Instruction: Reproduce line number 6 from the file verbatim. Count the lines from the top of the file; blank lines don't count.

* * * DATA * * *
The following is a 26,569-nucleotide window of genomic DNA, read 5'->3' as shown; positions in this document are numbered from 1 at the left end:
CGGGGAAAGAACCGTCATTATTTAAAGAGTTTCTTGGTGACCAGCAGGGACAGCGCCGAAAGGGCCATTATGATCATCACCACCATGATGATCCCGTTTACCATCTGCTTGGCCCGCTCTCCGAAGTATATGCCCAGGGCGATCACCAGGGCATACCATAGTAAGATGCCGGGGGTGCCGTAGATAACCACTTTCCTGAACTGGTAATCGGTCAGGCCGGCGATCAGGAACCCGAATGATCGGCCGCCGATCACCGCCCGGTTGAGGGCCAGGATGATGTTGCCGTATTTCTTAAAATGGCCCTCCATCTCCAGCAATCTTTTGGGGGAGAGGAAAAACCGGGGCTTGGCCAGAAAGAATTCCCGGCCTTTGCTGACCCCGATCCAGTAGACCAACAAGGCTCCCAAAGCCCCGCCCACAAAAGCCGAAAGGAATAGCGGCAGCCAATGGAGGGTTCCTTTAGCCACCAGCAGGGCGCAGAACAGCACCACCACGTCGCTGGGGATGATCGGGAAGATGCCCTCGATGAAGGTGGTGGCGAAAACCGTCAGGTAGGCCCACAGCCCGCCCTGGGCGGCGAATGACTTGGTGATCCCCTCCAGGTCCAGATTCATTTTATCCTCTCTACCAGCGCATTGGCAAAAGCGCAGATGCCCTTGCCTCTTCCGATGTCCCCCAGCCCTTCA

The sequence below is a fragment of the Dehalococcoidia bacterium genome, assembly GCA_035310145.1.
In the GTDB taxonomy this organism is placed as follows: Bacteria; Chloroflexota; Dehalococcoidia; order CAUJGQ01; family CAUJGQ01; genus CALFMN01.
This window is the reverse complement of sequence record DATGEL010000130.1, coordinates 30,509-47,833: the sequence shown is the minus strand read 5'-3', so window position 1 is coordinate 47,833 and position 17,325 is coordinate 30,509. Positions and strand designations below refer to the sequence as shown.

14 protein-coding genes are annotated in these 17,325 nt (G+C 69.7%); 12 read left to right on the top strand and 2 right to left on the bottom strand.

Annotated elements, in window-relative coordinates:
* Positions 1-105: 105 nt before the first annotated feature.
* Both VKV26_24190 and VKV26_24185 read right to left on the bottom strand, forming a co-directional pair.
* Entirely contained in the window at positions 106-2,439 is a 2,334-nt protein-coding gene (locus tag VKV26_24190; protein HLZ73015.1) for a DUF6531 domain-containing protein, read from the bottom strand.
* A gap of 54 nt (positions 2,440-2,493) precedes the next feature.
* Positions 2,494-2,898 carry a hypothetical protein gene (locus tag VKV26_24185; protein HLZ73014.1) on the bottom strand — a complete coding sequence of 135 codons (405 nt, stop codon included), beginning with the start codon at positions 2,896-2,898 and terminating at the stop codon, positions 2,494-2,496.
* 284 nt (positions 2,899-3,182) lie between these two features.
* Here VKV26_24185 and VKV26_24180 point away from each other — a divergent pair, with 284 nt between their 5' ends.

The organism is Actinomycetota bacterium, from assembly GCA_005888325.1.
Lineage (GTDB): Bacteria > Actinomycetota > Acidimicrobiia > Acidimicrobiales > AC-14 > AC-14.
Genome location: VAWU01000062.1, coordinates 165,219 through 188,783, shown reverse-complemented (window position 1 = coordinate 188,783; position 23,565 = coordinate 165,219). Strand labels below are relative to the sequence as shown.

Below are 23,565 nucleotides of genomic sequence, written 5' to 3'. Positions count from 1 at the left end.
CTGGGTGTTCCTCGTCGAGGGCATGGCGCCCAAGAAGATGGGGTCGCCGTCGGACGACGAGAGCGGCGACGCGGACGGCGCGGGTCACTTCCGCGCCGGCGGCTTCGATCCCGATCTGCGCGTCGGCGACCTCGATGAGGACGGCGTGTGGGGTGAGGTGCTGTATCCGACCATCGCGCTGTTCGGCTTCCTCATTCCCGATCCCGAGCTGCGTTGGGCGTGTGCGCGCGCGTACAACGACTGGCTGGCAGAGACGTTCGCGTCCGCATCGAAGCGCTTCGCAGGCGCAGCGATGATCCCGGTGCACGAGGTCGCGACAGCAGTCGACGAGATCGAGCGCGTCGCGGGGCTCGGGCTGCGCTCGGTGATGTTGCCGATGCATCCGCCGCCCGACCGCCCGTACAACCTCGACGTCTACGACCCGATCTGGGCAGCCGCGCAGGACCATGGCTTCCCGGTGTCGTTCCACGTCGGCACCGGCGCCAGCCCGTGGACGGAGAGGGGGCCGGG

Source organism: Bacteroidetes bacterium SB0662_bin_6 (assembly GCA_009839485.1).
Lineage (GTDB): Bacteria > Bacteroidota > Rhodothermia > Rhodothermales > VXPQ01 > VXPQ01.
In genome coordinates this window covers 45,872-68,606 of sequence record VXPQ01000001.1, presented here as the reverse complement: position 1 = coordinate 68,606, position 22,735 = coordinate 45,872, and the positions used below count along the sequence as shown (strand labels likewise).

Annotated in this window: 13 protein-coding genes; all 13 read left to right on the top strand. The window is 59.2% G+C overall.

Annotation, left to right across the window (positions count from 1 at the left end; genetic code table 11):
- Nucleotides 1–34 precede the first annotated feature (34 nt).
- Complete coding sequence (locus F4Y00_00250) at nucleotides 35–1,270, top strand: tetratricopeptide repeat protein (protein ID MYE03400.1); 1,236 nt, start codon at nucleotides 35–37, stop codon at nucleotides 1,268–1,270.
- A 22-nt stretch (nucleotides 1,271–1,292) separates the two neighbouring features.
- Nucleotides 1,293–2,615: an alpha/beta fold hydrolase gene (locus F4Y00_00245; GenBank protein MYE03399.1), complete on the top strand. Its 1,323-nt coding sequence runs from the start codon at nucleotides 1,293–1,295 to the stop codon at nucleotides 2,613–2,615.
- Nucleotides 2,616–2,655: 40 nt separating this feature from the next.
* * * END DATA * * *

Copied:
14 protein-coding genes are annotated in these 17,325 nt (G+C 69.7%); 12 read left to right on the top strand and 2 right to left on the bottom strand.